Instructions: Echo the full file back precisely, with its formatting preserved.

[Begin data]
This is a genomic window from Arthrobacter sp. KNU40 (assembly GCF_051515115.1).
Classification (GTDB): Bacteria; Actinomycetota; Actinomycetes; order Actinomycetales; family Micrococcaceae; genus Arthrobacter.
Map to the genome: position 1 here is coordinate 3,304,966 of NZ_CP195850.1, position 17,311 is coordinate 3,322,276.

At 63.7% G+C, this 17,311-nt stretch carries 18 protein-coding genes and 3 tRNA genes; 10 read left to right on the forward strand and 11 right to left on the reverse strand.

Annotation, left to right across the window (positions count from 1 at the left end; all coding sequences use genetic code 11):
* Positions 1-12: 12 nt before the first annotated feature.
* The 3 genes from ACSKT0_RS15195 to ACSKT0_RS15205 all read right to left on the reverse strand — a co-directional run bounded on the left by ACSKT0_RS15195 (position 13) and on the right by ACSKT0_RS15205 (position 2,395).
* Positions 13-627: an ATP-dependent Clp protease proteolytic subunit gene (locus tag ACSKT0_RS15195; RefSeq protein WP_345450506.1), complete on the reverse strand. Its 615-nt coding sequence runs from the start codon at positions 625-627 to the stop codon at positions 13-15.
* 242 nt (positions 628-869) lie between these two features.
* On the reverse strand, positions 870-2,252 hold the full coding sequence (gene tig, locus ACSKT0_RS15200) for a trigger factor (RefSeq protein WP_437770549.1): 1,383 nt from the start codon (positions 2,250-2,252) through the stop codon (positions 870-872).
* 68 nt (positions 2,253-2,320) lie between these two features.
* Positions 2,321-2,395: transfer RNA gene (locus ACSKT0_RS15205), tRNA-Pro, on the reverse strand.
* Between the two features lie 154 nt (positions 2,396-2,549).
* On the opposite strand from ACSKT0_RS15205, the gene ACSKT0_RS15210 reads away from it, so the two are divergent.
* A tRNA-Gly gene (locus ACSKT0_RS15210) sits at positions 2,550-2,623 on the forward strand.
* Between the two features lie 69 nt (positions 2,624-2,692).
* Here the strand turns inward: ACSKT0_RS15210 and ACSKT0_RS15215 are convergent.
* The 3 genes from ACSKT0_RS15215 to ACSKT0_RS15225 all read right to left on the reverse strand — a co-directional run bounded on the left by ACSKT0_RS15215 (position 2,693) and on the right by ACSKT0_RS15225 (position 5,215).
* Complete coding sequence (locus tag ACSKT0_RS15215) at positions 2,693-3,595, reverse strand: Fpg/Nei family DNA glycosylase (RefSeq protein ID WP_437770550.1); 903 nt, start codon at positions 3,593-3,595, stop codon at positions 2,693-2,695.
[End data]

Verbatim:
This is a genomic window from Arthrobacter sp. KNU40 (assembly GCF_051515115.1).
Classification (GTDB): Bacteria; Actinomycetota; Actinomycetes; order Actinomycetales; family Micrococcaceae; genus Arthrobacter.
Map to the genome: position 1 here is coordinate 3,304,966 of NZ_CP195850.1, position 17,311 is coordinate 3,322,276.

At 63.7% G+C, this 17,311-nt stretch carries 18 protein-coding genes and 3 tRNA genes; 10 read left to right on the forward strand and 11 right to left on the reverse strand.

Annotation, left to right across the window (positions count from 1 at the left end; all coding sequences use genetic code 11):
* Positions 1-12: 12 nt before the first annotated feature.
* The 3 genes from ACSKT0_RS15195 to ACSKT0_RS15205 all read right to left on the reverse strand — a co-directional run bounded on the left by ACSKT0_RS15195 (position 13) and on the right by ACSKT0_RS15205 (position 2,395).
* Positions 13-627: an ATP-dependent Clp protease proteolytic subunit gene (locus tag ACSKT0_RS15195; RefSeq protein WP_345450506.1), complete on the reverse strand. Its 615-nt coding sequence runs from the start codon at positions 625-627 to the stop codon at positions 13-15.
* 242 nt (positions 628-869) lie between these two features.
* On the reverse strand, positions 870-2,252 hold the full coding sequence (gene tig, locus ACSKT0_RS15200) for a trigger factor (RefSeq protein WP_437770549.1): 1,383 nt from the start codon (positions 2,250-2,252) through the stop codon (positions 870-872).
* 68 nt (positions 2,253-2,320) lie between these two features.
* Positions 2,321-2,395: transfer RNA gene (locus ACSKT0_RS15205), tRNA-Pro, on the reverse strand.
* Between the two features lie 154 nt (positions 2,396-2,549).
* On the opposite strand from ACSKT0_RS15205, the gene ACSKT0_RS15210 reads away from it, so the two are divergent.
* A tRNA-Gly gene (locus ACSKT0_RS15210) sits at positions 2,550-2,623 on the forward strand.
* Between the two features lie 69 nt (positions 2,624-2,692).
* Here the strand turns inward: ACSKT0_RS15210 and ACSKT0_RS15215 are convergent.
* The 3 genes from ACSKT0_RS15215 to ACSKT0_RS15225 all read right to left on the reverse strand — a co-directional run bounded on the left by ACSKT0_RS15215 (position 2,693) and on the right by ACSKT0_RS15225 (position 5,215).
* Complete coding sequence (locus tag ACSKT0_RS15215) at positions 2,693-3,595, reverse strand: Fpg/Nei family DNA glycosylase (RefSeq protein ID WP_437770550.1); 903 nt, start codon at positions 3,593-3,595, stop codon at positions 2,693-2,695.